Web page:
- U.S. wheat and corn futures held near multi-month lows on Tuesday, as sentiment remained downbeat amid ongoing indications of rapid planting progress in the U.S. Midwest.

On the Chicago Mercantile Exchange, U.S. wheat for July delivery shed 0.18%, or 1.07 cents, to trade at $6.1213 a bushel during U.S. morning hours. Wheat lost 0.93%, or 5.6 cents, on Monday to settle at $6.1240.

The U.S. Department of Agriculture said Monday that nearly 95% of the U.S. spring wheat crop was planted as of June 8, improving from 88% in the preceding week.

Wheat prices have been under heavy selling pressure in recent weeks as market players liquidated long positions amid easing concerns over tightening global supplies. Prices fell to a three-month low of $6.0300 a bushel on June 6.

Elsewhere on the CBOT, U.S. corn for July delivery eased up 0.38%, or 1.73 cents, to trade at $4.5213 a bushel. Corn fell to $4.4540 on Monday, the lowest since February 18, before settling at $4.5100, down 1.74%, or 8.0 cents.

Nearly 75% of the U.S. corn crop was rated “good” to “excellent” as of last week, compared to 63% in the same week a year earlier.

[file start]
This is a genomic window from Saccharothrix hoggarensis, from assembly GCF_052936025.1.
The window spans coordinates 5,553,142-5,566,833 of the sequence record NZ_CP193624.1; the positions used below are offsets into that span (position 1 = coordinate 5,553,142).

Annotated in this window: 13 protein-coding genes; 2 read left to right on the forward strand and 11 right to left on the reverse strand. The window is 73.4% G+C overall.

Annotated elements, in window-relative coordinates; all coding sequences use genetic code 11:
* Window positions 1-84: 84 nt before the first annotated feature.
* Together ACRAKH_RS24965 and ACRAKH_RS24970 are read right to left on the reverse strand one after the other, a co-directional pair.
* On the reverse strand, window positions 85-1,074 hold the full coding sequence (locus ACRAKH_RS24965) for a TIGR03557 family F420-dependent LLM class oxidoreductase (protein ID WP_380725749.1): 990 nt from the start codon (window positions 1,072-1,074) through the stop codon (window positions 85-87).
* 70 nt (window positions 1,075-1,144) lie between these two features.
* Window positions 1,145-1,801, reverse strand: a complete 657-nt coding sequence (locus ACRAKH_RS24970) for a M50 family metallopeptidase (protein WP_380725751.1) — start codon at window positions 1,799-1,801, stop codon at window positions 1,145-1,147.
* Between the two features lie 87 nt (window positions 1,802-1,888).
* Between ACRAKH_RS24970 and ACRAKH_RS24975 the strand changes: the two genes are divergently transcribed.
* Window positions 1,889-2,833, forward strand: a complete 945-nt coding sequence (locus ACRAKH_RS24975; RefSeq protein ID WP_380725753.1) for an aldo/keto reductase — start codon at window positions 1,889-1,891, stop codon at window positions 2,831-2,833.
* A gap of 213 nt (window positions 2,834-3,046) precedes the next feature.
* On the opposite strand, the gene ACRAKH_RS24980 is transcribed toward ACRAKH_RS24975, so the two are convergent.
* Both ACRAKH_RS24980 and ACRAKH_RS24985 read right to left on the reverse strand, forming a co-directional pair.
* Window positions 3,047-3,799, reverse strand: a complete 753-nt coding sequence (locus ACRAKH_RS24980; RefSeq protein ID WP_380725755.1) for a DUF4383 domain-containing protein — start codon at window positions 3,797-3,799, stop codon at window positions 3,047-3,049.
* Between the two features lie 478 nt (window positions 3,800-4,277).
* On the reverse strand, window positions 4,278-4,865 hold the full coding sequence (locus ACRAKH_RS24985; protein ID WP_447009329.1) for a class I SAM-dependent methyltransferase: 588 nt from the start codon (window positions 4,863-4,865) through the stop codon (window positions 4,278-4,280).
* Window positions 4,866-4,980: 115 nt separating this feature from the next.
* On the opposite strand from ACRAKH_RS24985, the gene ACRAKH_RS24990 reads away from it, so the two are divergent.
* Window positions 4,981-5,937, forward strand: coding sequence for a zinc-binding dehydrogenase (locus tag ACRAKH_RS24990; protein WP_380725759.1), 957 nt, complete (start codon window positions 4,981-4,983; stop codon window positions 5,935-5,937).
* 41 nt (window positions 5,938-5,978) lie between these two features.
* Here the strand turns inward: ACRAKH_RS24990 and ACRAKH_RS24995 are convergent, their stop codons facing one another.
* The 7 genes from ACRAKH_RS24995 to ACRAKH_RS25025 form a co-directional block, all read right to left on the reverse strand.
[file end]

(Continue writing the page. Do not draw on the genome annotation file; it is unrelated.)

Meanwhile, U.S. soybeans for July delivery tacked on 0.43%, or 6.22 cents to trade at $14.6363 a bushel.

The July soybean contract declined to $14.5200 on Monday, the weakest level since May 8, before trimming losses to end little changed at $14.5700 a bushel.

Approximately 87% of the U.S. soybean crop was planted as of last week, up from 78% in the preceding week and above the five-year average of 81% for this time of year.

Corn is the biggest U.S. crop, followed by soybeans, government figures show. Wheat was fourth, behind hay.

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